Don’t Miss Stretching as an Endurance Athlete
Believe it or not, this can be a bit of a hot topic in endurance athletics. There are opinions on both sides of the debate, and I want to throw my hat in the ring today. If you’re an endurance athlete, you absolutely should be stretching as a part of your workouts and racing.
I’m going to address this from two angles: One, should we be doing this, and two, what types of stretches should we be doing- how do we actually do it? If you’re a stretching skeptic, I hope to convince you otherwise! If you’re already on board with stretching, I hope you find this article informative and maybe learn a few new benefits.
Should I stretch?
The main reason that endurance athletes should stretch before and after activity is to reduce the risk of injury during physical activity. Long term, our performance as athletes relies primarily on our ability to remain injury free for the longest period possible.
Bottom line is, if you want to avoid injuries, consider adding a stretching routine to your workouts.
If you’re considering whether or not the benefits are worth the little time it takes before and after workouts, stop considering. It’s absolutely worth it! The answer is yes, you absolutely should. However, it’s important to consider the quality and type.
Okay, so how does this work?
Let’s look at two the two broad types: dynamic stretching and static stretching.
Dynamic stretching is essentially warming up the muscles through movement. These movements move you through the full range of motion you may use in the activity you’re about to do.
Static stretching is the more “traditional” type of stretching: holding the elbow, standing on an inclined board, palm on the tree, and so on. All of these elongate the muscle and loosen muscle fibers.
Before the workout you want to do dynamic stretches. You will want to move and get ready for the endurance training you’re about to engage in. We may be swimming, biking, running, or getting ready for a strength workout. Whatever we’re about to start doing, it’s good to move target the muscle groups we’re about to use and move them through their full range of motion.
It can be harmful to the muscles to hold the stretch in a static position before engaging in a workout. Since the muscle is still cold, we run a greater risk of tearing even while stretching when using static stretches.
Bottom line, before the workout, move you through your full range of motion with intentional dynamic stretches to get muscles warmed up and ready to move.
After your workout, you can still use dynamic movements. You don’t run the risk of any harm by doing so. However, this is also the place to perform static stretches, as this help cools the muscles down, elongate the muscles, release muscle tightness, and help you recover faster.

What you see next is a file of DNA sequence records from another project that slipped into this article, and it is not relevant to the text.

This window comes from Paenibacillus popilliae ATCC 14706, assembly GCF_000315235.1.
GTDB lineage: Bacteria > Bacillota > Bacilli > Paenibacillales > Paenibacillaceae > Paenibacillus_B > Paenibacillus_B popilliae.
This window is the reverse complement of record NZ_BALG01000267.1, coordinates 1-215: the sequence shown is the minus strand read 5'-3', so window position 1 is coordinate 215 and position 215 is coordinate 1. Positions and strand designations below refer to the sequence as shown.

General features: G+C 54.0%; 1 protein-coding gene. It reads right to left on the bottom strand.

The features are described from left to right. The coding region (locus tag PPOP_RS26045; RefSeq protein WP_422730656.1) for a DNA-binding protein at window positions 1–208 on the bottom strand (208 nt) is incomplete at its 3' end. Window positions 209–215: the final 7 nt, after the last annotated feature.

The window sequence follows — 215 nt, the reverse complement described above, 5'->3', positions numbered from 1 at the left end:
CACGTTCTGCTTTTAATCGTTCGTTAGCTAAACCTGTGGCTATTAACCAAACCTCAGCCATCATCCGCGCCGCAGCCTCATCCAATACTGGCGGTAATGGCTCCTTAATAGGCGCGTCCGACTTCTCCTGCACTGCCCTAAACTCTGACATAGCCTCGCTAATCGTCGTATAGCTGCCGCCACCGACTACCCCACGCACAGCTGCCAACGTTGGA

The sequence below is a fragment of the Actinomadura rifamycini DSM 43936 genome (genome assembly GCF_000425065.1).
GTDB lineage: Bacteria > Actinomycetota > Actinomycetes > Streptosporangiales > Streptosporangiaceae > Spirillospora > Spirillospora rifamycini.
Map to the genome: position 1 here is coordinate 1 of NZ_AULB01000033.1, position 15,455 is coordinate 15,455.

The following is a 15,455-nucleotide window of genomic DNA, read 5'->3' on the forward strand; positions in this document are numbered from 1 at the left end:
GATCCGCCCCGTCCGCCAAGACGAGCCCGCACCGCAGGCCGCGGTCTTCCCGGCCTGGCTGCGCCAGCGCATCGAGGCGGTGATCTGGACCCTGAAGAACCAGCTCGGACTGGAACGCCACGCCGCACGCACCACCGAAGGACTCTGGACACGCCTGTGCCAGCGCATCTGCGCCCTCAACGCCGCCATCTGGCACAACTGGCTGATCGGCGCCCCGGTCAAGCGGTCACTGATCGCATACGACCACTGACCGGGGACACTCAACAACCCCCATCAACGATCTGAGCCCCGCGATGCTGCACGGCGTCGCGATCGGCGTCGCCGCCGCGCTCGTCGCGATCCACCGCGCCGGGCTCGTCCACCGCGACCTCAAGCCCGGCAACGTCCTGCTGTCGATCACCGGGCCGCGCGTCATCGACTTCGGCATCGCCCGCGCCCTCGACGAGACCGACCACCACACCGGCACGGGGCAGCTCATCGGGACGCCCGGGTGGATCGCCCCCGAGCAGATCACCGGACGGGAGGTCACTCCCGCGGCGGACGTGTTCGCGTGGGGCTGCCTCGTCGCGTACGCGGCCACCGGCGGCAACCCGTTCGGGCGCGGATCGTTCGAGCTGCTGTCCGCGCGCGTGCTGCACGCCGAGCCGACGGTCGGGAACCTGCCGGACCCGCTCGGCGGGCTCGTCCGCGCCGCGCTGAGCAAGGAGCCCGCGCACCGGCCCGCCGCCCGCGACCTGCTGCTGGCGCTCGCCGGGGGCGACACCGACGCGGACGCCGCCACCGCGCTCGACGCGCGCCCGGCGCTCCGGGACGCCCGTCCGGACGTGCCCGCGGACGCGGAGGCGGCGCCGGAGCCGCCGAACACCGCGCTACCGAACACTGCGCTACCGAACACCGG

Understanding the critique
There are those that say endurance athletes don’t need to stretch. Their critique is that endurance athletes only need to move within a narrow functional range. The motions involved in endurance sports such as swimming, biking, and running are contained.
I see two flaws with this:
- It doesn’t take into consideration injury prevent. To reduce our risk of injury and boost our performance in the long term, add stretching exercises.
- This critique doesn’t take a long-term view of our range of motion. Over time, if we neglect stretching, our functional range and our ability to move through it will be greatly limited. It will be harder to regain this range of motion once we lost it. Don’t neglect it!
The Bottom Line
What I want you to hear most clearly is that there is no harm, and many benefits, to stretching an appropriate amount. It is possible to do it too much, too soon, or at the wrong time! This is a great time to get with a coach for a private session. By evaluating your range of motion, flexibility, and workout schedule, we can help you know what an appropriate amount of stretching is.
With all that said, though, please consider taking on these suggestions in your workout routine. If you’re an endurance athlete putting in long hours working out, you can’t afford to miss this. By adopting prevention strategies to avoid injuries and manage our health, we can train longer, work harder, and get faster. Stretching is one of the best things you can do as an endurance athlete to boost your performance long term.
If you want to learn more about private sessions, you can check out Erin’s article linked here. Our coaches work hard to ensure that all of our athletes are using good form in whatever they’re pursuing. It’s certainly worth it to get an outside set of eyes to see how you move and where you can improve.
As always, if you have any questions, feel free to email me at firstname.lastname@example.org